Moving to China as an expat sure sounds exciting at first. You’re experiencing a new country, a whole new culture, fresh food, a unique lifestyle, new everything. But with all of that excitement, there are many things you should research and learn before diving into your international relocation. Here is everything you need to know about relocating to the great country of China.
What Do I Need to Know About Moving To China
It would be best if you remember that you’re moving across the world. China is a vast country with many different regions, cities, towns, and villages, all with different customs and traditions. It’s very diverse, but the people living there all follow a similar mindset and lifestyle rooted in various factors such as their faith and belief systems, their values, and their history. At the very least, you should get to know these customs and traditions to live a decent life there and make a good impression as well. The more you know about what Chinese life is like, the less moving stress you’ll have, and you’ll adjust much faster.
Chinese Life for Expats
How Much Does it Cost To Move to China
One of the most important factors when it comes to moving to China should be how much it will cost to get there. You’ll have many different costs and fees just to be able to travel, let alone sustaining a decent life. Before you start making plans for traveling, get to know all the costs associated with transportation and what fees you’ll need to cover to be able to rent, and in some cities, you’ll need to pay a fee to be able to enter.
The Expenses Associated With Relocating to China
In terms of the overall cost of relocating, you should consider several different factors. These factors include travel costs, housing, rent, utilities, transportation, food, etc. In total, U.S. expats should expect to pay between $700 – $1,000 per month to live comfortably. This is where having a relocation budget comes in handy, so you can figure out how to cover your expenses, and it’s a general rule of thumb when wanting to know how to live in another country. As far as international relocation costs are concerned, we suggest requesting free quotes from several companies, so you get a general idea of how much you should set aside.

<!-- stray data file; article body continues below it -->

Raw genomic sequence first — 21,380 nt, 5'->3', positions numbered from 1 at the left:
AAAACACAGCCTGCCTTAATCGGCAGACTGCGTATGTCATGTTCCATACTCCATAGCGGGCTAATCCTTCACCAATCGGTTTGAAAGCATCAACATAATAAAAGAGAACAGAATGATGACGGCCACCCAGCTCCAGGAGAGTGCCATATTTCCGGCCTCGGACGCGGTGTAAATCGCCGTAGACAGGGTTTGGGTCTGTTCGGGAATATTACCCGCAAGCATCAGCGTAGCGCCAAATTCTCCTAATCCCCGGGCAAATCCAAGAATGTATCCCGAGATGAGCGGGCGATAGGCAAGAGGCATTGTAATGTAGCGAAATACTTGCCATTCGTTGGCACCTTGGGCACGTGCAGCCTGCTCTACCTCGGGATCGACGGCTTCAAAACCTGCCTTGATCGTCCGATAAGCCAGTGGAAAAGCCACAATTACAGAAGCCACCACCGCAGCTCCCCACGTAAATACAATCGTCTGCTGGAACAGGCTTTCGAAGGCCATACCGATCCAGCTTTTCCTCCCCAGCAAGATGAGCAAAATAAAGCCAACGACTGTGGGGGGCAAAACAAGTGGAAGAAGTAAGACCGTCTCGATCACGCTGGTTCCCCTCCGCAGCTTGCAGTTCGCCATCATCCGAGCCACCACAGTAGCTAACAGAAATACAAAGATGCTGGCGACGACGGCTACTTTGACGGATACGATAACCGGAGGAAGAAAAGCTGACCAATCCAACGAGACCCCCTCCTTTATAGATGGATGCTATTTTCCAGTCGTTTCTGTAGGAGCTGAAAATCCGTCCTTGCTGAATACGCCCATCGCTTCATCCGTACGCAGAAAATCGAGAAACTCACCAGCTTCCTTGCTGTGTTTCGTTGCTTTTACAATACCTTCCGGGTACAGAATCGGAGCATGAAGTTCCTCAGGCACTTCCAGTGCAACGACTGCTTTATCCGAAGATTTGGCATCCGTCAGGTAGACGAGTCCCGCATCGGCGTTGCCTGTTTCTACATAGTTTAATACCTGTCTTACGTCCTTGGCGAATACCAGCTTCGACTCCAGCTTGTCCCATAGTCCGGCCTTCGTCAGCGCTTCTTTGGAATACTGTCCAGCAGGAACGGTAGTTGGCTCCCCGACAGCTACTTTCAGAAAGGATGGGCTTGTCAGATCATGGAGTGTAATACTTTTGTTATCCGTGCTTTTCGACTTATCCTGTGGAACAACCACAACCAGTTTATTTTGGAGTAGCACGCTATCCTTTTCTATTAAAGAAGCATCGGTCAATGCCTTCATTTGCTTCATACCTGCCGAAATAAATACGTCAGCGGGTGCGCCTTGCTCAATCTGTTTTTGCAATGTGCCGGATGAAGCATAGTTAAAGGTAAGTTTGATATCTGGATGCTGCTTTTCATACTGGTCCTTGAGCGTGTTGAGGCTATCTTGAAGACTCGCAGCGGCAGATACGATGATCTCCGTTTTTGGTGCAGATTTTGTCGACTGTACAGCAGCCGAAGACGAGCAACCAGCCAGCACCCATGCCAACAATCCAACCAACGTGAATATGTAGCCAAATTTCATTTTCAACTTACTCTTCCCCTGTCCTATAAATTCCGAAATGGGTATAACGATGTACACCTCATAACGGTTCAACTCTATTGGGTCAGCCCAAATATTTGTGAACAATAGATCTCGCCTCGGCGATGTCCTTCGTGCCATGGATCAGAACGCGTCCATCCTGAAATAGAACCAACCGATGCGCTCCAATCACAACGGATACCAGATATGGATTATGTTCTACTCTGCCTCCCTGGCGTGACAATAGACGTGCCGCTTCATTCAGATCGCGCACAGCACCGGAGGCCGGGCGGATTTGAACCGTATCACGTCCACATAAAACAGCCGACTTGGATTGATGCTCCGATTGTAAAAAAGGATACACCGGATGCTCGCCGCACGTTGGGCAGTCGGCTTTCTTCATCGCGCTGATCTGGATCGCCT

Chinese Currency and Exchange Rate
To be able to come up with a sufficient budget, you should know what the exchange rate is between China and the US. The official name for the currency is called “renminbi” (abbreviated as CNY) and has a few breakdowns. “Yuan” is a common name that most people hear, “jiao,” which is a tenth of a yuan, and “fen” is a tenth of jiao. Though there are different names for each breakdown, it’s all considered renminbi. For the exchange rate, one single US dollar equals seven yuan.
Chinese University Costs
If you’re considering attending school abroad, you’re in luck. There are several different schools that you can enroll in, but it would be wise to know the tuition fees and the application fees. The general tuition cost for attending one of the many universities can cost between $2,500 and $10,000 per academic year. This will require you to find different options to help you pay for schooling like loans, grants, and scholarships.